MySQL replication and verification

mysql-logoWe have a number of customer using MySQL replication. For the uninitiated, replication copies changes from a master server to a number of slave servers. This makes scaling your service mush easier and helps improve redundancy and failover. An introduction to setting that up is available in our Mysql Replication guide.

Once you have replication running it is easy to check if the slave servers are keeping up, and not reporting any errors. For example on one of the slave servers you might run…


You can also use a small script to automate checking that, and to send you alerts if there is a problem, using crontab. As in the following example.

use DBI;
my $DSN='DBI:mysql:mysql:localhost';
my $DBUSER='mysqdbuser';
my $DBPASSWD='mydbpassword';
# when the backup is running, replication regularly gets over 2500 seconds behind.  this is fine.
my $MAXTIME = 3000;
my $dbh=DBI->connect($DSN, $DBUSER, $DBPASSWD) or die print "$!\n";
my $sth=$dbh->prepare($sql);
while(my $info=$sth->fetchrow_hashref()){
  if (exists $info->{Slave_SQL_Running} and $info->{Slave_SQL_Running} eq 'No') {
    warn "slave SQL thread has stopped\n";
  } elsif (exists $info->{Slave_IO_Running} and $info->{Slave_IO_Running} eq 'No') {
    warn "slave IO thread has stopped\n";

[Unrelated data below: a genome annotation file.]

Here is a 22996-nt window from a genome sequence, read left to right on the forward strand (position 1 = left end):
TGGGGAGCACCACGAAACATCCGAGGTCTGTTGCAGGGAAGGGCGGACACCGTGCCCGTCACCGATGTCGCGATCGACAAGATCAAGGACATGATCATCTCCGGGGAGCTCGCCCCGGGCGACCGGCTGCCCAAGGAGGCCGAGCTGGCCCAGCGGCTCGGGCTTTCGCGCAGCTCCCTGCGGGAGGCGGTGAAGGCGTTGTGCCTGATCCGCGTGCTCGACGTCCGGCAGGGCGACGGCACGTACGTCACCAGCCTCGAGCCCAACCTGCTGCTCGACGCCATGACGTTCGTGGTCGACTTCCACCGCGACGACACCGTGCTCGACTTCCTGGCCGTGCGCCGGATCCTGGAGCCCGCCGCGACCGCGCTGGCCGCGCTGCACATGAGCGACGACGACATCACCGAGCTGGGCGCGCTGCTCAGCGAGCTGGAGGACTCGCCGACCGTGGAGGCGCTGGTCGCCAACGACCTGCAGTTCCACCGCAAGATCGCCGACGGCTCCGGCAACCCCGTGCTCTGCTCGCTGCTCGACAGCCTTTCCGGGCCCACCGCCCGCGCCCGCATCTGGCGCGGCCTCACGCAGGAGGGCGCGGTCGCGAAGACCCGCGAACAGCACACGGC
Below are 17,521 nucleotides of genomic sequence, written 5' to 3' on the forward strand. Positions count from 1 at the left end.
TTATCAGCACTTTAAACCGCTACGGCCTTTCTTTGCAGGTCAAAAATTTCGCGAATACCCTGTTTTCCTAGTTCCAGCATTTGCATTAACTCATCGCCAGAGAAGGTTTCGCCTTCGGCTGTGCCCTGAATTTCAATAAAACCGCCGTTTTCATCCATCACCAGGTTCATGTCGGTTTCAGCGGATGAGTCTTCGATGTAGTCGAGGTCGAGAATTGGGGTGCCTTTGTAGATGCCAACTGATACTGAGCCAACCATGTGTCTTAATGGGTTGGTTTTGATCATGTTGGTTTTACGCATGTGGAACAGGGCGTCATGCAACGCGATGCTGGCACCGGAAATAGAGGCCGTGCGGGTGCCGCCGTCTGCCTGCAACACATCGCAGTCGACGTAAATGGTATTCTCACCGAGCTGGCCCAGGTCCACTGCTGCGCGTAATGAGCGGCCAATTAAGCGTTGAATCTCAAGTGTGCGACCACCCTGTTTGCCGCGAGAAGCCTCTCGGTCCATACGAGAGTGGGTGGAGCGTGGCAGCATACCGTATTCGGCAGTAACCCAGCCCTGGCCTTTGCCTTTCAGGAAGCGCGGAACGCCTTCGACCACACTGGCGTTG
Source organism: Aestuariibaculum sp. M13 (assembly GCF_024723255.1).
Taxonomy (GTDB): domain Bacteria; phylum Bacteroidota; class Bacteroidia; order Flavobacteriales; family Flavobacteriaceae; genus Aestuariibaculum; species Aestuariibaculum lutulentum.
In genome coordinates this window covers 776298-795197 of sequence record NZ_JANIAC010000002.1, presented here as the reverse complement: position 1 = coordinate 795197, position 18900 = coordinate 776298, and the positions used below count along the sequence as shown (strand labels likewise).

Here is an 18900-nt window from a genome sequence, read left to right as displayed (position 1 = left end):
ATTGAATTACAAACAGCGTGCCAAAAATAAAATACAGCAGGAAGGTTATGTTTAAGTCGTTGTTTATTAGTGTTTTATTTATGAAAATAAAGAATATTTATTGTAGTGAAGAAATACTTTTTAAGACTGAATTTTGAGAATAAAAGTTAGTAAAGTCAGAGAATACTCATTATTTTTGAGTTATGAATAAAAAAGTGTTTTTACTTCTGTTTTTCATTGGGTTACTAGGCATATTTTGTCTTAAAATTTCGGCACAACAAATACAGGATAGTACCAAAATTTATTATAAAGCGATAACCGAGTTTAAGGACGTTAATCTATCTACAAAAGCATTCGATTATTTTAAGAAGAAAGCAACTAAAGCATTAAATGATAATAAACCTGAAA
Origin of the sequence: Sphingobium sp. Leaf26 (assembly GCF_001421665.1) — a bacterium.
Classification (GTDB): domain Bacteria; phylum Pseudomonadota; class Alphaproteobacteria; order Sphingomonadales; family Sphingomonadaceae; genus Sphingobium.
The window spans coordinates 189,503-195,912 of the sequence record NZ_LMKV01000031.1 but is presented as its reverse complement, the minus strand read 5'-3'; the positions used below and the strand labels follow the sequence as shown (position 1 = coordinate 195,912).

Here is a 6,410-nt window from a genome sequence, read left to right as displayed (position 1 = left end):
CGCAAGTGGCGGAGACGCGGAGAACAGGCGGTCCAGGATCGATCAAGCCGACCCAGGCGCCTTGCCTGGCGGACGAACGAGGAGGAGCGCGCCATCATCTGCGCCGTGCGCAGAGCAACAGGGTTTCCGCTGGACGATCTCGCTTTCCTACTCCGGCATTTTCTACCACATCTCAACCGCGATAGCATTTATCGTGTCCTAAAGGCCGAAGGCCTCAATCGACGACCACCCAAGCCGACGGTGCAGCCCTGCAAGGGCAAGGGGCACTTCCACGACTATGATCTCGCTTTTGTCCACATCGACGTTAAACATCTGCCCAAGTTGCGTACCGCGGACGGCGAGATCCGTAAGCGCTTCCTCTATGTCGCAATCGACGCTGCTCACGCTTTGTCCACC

} elsif (exists $info->{Slave_Running} and $info->{Slave_Running} eq 'No') {
    warn "slave has stopped\n";
  } elsif (exists $info->{Seconds_Behind_Master} and $info->{Seconds_Behind_Master} >= $MAXTIME ) {
    warn "Replication $info->{Seconds_Behind_Master} seconds old\n";

Often this is good enough, however as your databases starts using GBs of storage, you may want to check individual tables to insure they are stay 100% correct. For example, in case a developer alters something in one of the slaves by mistake, or there could be hidden disk corruption. You might not notice that until replication breaks trying to change the affected data, or a web page that depends on that shows unexpected results.

There are a few different ways to fix that, but really what is most important is actually being aware when and where a problem is occurring.

Percona provide a nice set of tools that essentially records checksums of replicated tables on the master server, and then copies that info to the slaves so the contents of tables can be compared quickly. In particular the pt-table-checksum and pt-table-sync tools are most useful.

If you are interested in leveraging these tools and need a hand getting setup, if you are starting out with replication or have a mature setup already, let us know and we can advise you. Pop a ticket in at with details on how we can help.